Place the stew into a bowls, place the sliced tofu on top of it and garnish with spring onion.

 For the drink, there is nothing better than Korean beer, or other lager. And of course you need to have some Soju...

Wednesday, October 21, 2015

Lamb kebab

We got nice amount of different cuts of the lamb on Sunday and one package was ground lamb. First thing that came to my husbands mind was kebab, not the doner one, which is most popular kebab in Finland, but the skewer. Well, actions followed the words. Today we had great kebab-dinner.

I have noticed that kebab has many versions and many names; kebab, kabob, kefta, kofta... Anyhow, it is delicious everytime, -I think. Is it? What is your favourite style?

For 2-3 person
350 g ground lamb
1 egg
1 onion finely chopped
1 garlic clove grated
100 ml fresh parsley chopped
1 tbsp ground cumin
1 tbsp paprika
1 tsp ground coriander
Black pepper and salt to taste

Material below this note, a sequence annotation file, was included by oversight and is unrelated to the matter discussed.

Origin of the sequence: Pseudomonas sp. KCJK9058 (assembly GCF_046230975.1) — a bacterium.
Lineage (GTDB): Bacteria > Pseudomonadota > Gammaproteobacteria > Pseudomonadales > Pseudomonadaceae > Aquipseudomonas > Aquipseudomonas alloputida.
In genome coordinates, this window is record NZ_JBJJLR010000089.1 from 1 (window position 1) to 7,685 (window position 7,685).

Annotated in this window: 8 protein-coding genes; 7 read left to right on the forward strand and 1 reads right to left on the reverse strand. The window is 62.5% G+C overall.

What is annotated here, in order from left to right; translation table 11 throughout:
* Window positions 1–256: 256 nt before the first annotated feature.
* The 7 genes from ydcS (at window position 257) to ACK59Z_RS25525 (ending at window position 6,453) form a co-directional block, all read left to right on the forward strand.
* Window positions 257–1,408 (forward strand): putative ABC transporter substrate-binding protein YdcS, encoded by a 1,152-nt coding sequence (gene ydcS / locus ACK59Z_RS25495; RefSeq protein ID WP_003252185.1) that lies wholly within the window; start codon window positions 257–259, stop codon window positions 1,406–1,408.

In a bowl, combine the ground lamb with the egg, onion, garlic, parsley and spices.  Gently knead the meat to blend. Using lightly moistened hands, form the meat into 6 skewers. 
Grill the skewers, turning occasionally, until browned and cooked through, about 6 minutes. Or bake them in the oven 200 C, 20 minutes.

Tomato sauce
1 can (400 g) Mutti tomato polpa
1 red onion
2 garlic cloves
1 tbsp tomato puree
1-2 tsp chili flakes
0,5 tbsp smoked paprika
0,5 tbsp paprika
2 tbsp oli
2 tsp sugar
200 ml water
Black pepper and salt to taste

Peel and chop the onion and garlics. Heat the oil in a pot over a medium heat. Add onions, garlics and some salt, and cook until onion is soft, few minutes. Add chili, paprikas and tomato puree, continue cooking few minutes. Add tomato polpa and water. Reduce heat and simmer about 20-30 minutes. Season.

Yoghurt-garlic sauce
250 ml thick natural yoghurt
2 garlic cloves
1 tbsp olive oil
salt to taste

Mix all ingredients together and let it rest at least 2 hours to over night.

Serve the kebab:
Warm the bread (pita, naan, flatbread, wheat tortilla...). Top with fresh salad, 2 kebab skewers and both sauces. Enjoy!!